Phil

Strengthening Democracy

By Philip Melendez | November 14, 2017

Providing education inside prisons strengthens a democracy by giving people a chance to level out the playing field. If there are disenfranchised sectors of our society then there is no way we can call ourselves a democratic society. How can we reach democracy, or even equality, if the disenfranchised don’t know the definition of the word? Becoming educated helps people see injustice and the need for change, which will galvanize the people most affected by criminal justice and empower them to stand up against injustice and strive for the changes they want to see.

In studying for my AAI took US history, Ethics, and various English classes. It was through these classes I expanded my world view and reassessed my place in it. History helped me look at the origins and beginning of our nation. I saw slavery, injustice, and control. My Ethics class helped shape my views of right and wrong. It also gave me a glimpse at the importance of treating each other how we would like to be treated. My English classes helped me to write about it. That’s what I do to impact the larger society; write about it.

The thoughts and realizations I learned in class put a solemn duty on my shoulders to do all I can to impact the larger society by opening their eyes to the injustices that occur in this country everyday. This is no easy task. Given the infinite amount of challenges and restrictions in prison, it is very difficult to have a voice. It’s even more difficult to have that voice heard. So, if one cannot find an avenue to put that voice out there, I would say, explore every avenue that you can for more knowledge and utilize every opportunity you have to demonstrate the education that you’ve been given. If every incarcerated person did this, the perception of us in society would change. If public opinion changes in regards to criminal justice, then so does public policy around it.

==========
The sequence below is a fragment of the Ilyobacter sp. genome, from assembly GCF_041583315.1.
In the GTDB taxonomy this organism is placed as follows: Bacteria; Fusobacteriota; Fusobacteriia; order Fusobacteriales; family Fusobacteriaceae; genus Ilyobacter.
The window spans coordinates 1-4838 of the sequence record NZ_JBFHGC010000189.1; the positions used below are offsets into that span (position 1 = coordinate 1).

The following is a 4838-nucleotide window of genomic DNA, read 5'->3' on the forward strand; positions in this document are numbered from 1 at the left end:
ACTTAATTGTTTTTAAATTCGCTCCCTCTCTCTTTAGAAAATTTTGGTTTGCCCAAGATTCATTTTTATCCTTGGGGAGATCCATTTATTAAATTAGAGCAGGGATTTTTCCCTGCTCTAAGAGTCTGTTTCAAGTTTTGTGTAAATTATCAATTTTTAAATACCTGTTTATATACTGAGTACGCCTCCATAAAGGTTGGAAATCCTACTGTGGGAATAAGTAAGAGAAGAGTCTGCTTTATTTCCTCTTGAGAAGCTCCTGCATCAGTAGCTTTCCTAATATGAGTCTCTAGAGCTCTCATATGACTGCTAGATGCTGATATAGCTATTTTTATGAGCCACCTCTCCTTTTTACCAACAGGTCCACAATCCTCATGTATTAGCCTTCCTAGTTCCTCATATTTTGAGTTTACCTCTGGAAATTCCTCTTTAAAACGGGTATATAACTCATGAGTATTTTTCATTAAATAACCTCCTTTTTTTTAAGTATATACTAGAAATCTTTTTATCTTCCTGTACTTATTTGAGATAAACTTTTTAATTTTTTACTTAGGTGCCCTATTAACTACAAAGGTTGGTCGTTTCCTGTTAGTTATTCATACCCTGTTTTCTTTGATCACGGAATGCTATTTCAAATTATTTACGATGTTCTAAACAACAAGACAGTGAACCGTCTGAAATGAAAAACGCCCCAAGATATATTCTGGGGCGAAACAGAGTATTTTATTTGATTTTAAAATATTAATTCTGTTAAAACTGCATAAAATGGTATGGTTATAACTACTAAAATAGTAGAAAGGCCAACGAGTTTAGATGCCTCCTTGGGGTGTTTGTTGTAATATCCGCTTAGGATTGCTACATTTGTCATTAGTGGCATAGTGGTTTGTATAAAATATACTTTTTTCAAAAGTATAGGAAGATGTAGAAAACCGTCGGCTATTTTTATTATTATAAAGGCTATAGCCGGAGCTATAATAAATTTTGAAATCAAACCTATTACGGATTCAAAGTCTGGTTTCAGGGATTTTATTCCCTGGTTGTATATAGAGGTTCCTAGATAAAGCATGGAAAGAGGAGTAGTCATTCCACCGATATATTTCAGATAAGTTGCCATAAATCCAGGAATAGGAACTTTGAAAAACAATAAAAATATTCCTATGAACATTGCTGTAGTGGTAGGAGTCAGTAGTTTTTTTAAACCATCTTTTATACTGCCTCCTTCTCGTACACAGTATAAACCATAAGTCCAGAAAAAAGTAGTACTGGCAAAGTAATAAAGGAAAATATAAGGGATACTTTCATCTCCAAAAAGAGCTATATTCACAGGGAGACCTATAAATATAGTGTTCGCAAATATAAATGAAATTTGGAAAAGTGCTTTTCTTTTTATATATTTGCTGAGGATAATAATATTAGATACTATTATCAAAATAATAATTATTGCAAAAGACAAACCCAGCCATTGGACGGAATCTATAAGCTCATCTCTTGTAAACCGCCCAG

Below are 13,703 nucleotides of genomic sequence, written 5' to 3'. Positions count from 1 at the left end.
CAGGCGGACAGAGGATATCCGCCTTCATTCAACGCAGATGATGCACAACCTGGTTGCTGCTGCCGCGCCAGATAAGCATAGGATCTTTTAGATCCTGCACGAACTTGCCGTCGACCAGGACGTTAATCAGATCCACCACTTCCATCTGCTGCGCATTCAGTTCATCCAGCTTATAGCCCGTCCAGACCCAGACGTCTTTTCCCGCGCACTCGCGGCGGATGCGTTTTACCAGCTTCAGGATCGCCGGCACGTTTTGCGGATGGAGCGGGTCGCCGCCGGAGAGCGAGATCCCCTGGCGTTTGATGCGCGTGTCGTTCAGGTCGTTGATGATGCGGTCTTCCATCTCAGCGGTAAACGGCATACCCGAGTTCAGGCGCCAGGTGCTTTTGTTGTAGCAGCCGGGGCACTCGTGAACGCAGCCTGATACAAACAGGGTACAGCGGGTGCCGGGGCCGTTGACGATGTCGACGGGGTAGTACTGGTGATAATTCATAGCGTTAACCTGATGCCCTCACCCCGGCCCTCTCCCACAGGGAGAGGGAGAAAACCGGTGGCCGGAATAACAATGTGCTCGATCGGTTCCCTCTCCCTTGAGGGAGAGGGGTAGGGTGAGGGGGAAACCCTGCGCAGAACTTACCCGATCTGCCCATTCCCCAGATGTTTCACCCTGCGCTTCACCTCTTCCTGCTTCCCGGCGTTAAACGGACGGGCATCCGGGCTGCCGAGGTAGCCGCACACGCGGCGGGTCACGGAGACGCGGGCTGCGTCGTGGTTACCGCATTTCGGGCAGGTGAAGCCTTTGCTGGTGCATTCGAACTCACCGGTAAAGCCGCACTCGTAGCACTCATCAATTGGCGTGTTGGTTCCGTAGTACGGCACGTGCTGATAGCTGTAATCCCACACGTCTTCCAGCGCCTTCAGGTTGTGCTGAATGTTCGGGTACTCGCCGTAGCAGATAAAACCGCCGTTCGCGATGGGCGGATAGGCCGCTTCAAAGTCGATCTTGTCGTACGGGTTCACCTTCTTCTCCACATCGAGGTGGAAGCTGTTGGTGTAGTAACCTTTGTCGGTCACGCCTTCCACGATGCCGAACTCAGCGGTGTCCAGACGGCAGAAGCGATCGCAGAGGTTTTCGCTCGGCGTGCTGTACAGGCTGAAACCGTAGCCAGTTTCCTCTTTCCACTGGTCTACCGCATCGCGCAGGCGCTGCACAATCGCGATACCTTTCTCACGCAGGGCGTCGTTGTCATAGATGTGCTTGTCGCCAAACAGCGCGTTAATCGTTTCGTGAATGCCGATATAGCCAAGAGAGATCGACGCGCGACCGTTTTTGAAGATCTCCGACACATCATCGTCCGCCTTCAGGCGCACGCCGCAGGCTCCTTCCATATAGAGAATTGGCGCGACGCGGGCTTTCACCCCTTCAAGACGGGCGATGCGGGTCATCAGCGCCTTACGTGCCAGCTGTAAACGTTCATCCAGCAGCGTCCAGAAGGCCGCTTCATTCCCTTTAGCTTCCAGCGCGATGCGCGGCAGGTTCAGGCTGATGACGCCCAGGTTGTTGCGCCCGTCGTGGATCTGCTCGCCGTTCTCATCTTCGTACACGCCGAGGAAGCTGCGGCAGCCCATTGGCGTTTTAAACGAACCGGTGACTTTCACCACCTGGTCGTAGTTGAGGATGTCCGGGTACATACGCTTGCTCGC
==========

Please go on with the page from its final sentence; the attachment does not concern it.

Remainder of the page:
Hopefully, one day, high quality education will be a mandatory part of rehabilitation. It’s part of a well-rounded understanding of self and the world. It’s a strong foundation for building empathy. If it were accessible to everyone in prison, then we’d be taking a real step towards equality, democracy, and consideration for each of our citizens. To quote the great Mike Farrell, who recently visited San Quentin, “Either all of us count, or none of us do.”

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